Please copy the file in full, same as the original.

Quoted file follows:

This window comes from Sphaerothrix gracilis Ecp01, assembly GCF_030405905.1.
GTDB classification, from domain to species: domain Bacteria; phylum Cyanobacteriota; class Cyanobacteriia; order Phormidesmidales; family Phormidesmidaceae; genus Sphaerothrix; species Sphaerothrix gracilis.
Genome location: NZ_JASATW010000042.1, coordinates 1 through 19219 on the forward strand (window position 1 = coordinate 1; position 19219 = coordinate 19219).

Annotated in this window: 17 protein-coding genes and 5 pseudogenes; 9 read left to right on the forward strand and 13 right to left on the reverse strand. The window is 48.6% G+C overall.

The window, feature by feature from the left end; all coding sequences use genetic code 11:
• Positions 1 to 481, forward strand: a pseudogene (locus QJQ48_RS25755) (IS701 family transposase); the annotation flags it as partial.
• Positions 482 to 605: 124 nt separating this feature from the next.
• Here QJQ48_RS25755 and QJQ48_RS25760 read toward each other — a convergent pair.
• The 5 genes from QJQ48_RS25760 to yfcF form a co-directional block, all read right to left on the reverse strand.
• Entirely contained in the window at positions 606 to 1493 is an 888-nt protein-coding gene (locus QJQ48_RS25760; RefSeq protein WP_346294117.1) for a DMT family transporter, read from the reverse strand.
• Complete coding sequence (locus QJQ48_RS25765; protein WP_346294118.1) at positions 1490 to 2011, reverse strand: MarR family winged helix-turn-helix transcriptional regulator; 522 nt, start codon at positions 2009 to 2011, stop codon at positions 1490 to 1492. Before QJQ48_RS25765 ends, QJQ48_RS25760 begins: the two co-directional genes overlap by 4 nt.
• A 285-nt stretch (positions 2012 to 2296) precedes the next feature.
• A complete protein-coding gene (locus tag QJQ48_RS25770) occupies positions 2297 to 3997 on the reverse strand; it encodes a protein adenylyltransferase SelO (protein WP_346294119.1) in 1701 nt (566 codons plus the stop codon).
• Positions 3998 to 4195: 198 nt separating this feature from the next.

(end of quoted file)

This window comes from Sphaerothrix gracilis Ecp01, assembly GCF_030405905.1.
GTDB classification, from domain to species: domain Bacteria; phylum Cyanobacteriota; class Cyanobacteriia; order Phormidesmidales; family Phormidesmidaceae; genus Sphaerothrix; species Sphaerothrix gracilis.
Genome location: NZ_JASATW010000042.1, coordinates 1 through 19219 on the forward strand (window position 1 = coordinate 1; position 19219 = coordinate 19219).

Annotated in this window: 17 protein-coding genes and 5 pseudogenes; 9 read left to right on the forward strand and 13 right to left on the reverse strand. The window is 48.6% G+C overall.

The window, feature by feature from the left end; all coding sequences use genetic code 11:
• Positions 1 to 481, forward strand: a pseudogene (locus QJQ48_RS25755) (IS701 family transposase); the annotation flags it as partial.
• Positions 482 to 605: 124 nt separating this feature from the next.
• Here QJQ48_RS25755 and QJQ48_RS25760 read toward each other — a convergent pair.
• The 5 genes from QJQ48_RS25760 to yfcF form a co-directional block, all read right to left on the reverse strand.
• Entirely contained in the window at positions 606 to 1493 is an 888-nt protein-coding gene (locus QJQ48_RS25760; RefSeq protein WP_346294117.1) for a DMT family transporter, read from the reverse strand.
• Complete coding sequence (locus QJQ48_RS25765; protein WP_346294118.1) at positions 1490 to 2011, reverse strand: MarR family winged helix-turn-helix transcriptional regulator; 522 nt, start codon at positions 2009 to 2011, stop codon at positions 1490 to 1492. Before QJQ48_RS25765 ends, QJQ48_RS25760 begins: the two co-directional genes overlap by 4 nt.
• A 285-nt stretch (positions 2012 to 2296) precedes the next feature.
• A complete protein-coding gene (locus tag QJQ48_RS25770) occupies positions 2297 to 3997 on the reverse strand; it encodes a protein adenylyltransferase SelO (protein WP_346294119.1) in 1701 nt (566 codons plus the stop codon).
• Positions 3998 to 4195: 198 nt separating this feature from the next.